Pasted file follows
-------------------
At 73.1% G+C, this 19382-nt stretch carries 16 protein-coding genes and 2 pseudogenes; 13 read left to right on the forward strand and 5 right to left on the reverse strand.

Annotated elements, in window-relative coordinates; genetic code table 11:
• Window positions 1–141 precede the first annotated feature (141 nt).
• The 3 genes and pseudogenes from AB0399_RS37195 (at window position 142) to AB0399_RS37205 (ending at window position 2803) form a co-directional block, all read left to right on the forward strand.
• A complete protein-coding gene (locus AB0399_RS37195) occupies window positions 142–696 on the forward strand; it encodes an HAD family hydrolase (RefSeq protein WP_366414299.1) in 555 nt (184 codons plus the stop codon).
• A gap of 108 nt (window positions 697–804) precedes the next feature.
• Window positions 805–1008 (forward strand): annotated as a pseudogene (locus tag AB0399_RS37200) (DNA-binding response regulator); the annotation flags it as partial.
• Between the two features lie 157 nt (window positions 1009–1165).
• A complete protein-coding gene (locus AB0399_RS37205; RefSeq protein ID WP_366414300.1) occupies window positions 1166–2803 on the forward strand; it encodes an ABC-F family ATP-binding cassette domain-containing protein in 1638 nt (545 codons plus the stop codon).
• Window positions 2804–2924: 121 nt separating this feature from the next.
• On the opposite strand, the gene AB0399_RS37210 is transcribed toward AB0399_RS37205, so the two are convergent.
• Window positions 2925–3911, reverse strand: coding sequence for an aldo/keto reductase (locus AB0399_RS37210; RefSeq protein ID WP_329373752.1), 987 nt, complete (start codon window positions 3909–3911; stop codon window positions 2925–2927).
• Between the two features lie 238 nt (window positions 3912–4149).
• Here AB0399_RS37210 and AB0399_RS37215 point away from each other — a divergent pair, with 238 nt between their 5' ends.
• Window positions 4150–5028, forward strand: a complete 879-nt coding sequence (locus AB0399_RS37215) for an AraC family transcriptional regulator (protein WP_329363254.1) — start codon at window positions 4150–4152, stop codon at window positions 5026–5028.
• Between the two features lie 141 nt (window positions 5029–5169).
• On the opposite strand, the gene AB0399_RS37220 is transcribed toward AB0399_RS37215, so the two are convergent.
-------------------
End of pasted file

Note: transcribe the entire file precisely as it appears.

At 73.1% G+C, this 19382-nt stretch carries 16 protein-coding genes and 2 pseudogenes; 13 read left to right on the forward strand and 5 right to left on the reverse strand.

Annotated elements, in window-relative coordinates; genetic code table 11:
• Window positions 1–141 precede the first annotated feature (141 nt).
• The 3 genes and pseudogenes from AB0399_RS37195 (at window position 142) to AB0399_RS37205 (ending at window position 2803) form a co-directional block, all read left to right on the forward strand.
• A complete protein-coding gene (locus AB0399_RS37195) occupies window positions 142–696 on the forward strand; it encodes an HAD family hydrolase (RefSeq protein WP_366414299.1) in 555 nt (184 codons plus the stop codon).
• A gap of 108 nt (window positions 697–804) precedes the next feature.
• Window positions 805–1008 (forward strand): annotated as a pseudogene (locus tag AB0399_RS37200) (DNA-binding response regulator); the annotation flags it as partial.
• Between the two features lie 157 nt (window positions 1009–1165).
• A complete protein-coding gene (locus AB0399_RS37205; RefSeq protein ID WP_366414300.1) occupies window positions 1166–2803 on the forward strand; it encodes an ABC-F family ATP-binding cassette domain-containing protein in 1638 nt (545 codons plus the stop codon).
• Window positions 2804–2924: 121 nt separating this feature from the next.
• On the opposite strand, the gene AB0399_RS37210 is transcribed toward AB0399_RS37205, so the two are convergent.
• Window positions 2925–3911, reverse strand: coding sequence for an aldo/keto reductase (locus AB0399_RS37210; RefSeq protein ID WP_329373752.1), 987 nt, complete (start codon window positions 3909–3911; stop codon window positions 2925–2927).
• Between the two features lie 238 nt (window positions 3912–4149).
• Here AB0399_RS37210 and AB0399_RS37215 point away from each other — a divergent pair, with 238 nt between their 5' ends.
• Window positions 4150–5028, forward strand: a complete 879-nt coding sequence (locus AB0399_RS37215) for an AraC family transcriptional regulator (protein WP_329363254.1) — start codon at window positions 4150–4152, stop codon at window positions 5026–5028.
• Between the two features lie 141 nt (window positions 5029–5169).
• On the opposite strand, the gene AB0399_RS37220 is transcribed toward AB0399_RS37215, so the two are convergent.